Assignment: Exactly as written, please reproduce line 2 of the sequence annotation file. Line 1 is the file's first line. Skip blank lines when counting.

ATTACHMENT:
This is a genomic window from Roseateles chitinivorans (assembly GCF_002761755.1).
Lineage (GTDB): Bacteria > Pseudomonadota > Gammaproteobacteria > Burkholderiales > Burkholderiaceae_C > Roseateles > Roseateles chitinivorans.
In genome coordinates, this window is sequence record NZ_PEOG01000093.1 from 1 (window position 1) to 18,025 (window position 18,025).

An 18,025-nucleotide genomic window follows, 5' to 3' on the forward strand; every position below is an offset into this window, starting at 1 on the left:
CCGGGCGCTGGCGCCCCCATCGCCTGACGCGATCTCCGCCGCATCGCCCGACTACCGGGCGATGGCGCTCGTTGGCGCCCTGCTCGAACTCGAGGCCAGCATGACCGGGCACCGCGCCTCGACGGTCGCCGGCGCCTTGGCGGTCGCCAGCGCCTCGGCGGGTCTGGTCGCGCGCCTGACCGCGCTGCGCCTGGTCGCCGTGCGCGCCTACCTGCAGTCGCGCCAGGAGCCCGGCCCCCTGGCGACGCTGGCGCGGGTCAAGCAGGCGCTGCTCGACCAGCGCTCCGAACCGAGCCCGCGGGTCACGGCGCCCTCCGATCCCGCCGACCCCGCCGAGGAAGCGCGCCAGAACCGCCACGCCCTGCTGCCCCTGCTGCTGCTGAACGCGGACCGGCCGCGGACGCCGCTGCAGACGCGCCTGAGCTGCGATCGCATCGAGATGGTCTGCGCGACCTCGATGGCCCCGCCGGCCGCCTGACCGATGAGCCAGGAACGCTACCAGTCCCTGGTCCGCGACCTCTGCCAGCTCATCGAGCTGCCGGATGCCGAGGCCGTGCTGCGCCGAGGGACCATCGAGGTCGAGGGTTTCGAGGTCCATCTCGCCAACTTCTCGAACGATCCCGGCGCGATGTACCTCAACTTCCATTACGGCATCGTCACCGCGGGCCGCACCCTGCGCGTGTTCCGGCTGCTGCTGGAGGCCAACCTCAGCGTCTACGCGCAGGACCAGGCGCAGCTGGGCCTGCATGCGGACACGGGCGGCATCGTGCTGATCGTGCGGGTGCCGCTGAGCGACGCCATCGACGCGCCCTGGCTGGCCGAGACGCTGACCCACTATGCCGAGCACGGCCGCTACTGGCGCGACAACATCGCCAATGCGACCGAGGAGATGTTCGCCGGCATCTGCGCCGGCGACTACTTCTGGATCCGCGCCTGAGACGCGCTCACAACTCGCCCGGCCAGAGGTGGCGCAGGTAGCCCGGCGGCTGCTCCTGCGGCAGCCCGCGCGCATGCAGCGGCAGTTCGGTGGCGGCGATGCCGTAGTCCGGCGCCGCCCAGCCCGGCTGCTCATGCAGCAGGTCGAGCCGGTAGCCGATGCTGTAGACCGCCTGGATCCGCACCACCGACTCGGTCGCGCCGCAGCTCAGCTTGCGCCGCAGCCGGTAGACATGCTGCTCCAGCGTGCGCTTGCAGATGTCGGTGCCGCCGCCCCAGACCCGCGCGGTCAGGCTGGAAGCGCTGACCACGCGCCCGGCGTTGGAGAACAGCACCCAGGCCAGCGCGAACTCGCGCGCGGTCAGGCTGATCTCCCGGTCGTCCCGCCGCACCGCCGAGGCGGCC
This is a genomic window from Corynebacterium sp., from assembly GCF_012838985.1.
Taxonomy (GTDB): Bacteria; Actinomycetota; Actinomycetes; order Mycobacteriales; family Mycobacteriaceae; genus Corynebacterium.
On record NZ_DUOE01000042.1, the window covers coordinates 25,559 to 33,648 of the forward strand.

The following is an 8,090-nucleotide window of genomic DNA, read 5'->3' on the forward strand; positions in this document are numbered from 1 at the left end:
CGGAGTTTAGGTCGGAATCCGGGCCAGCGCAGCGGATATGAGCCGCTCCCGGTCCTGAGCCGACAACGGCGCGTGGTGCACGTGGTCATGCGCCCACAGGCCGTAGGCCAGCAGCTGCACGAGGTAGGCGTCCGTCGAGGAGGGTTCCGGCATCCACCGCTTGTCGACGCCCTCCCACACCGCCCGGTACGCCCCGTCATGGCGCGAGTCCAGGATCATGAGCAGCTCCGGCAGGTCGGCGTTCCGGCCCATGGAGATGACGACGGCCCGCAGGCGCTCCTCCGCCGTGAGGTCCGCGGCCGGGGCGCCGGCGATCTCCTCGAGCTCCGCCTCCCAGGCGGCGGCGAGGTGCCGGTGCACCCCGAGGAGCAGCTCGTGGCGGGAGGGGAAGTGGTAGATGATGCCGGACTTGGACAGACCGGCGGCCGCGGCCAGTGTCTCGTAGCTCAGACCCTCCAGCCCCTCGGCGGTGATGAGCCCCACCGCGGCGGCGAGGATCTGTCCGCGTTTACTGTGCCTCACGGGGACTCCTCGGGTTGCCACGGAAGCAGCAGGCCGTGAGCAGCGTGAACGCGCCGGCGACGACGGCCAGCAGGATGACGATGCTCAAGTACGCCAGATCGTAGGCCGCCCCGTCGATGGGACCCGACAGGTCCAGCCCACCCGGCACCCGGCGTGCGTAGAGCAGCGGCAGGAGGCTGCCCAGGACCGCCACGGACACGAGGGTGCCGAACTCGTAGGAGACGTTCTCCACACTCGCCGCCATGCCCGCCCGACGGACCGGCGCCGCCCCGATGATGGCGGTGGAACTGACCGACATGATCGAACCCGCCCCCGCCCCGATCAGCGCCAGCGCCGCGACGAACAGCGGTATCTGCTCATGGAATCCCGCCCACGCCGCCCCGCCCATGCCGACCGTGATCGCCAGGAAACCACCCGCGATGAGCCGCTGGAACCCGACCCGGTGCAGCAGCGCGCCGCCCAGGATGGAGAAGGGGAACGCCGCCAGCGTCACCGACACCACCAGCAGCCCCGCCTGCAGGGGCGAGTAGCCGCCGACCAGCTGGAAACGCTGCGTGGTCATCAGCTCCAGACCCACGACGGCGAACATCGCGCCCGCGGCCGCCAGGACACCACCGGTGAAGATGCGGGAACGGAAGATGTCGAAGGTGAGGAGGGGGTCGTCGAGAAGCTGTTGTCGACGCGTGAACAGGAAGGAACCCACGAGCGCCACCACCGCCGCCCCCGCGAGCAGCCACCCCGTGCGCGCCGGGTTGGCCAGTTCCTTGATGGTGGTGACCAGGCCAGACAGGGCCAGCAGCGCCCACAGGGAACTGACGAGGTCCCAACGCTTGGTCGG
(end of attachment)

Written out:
Lineage (GTDB): Bacteria > Pseudomonadota > Gammaproteobacteria > Burkholderiales > Burkholderiaceae_C > Roseateles > Roseateles chitinivorans.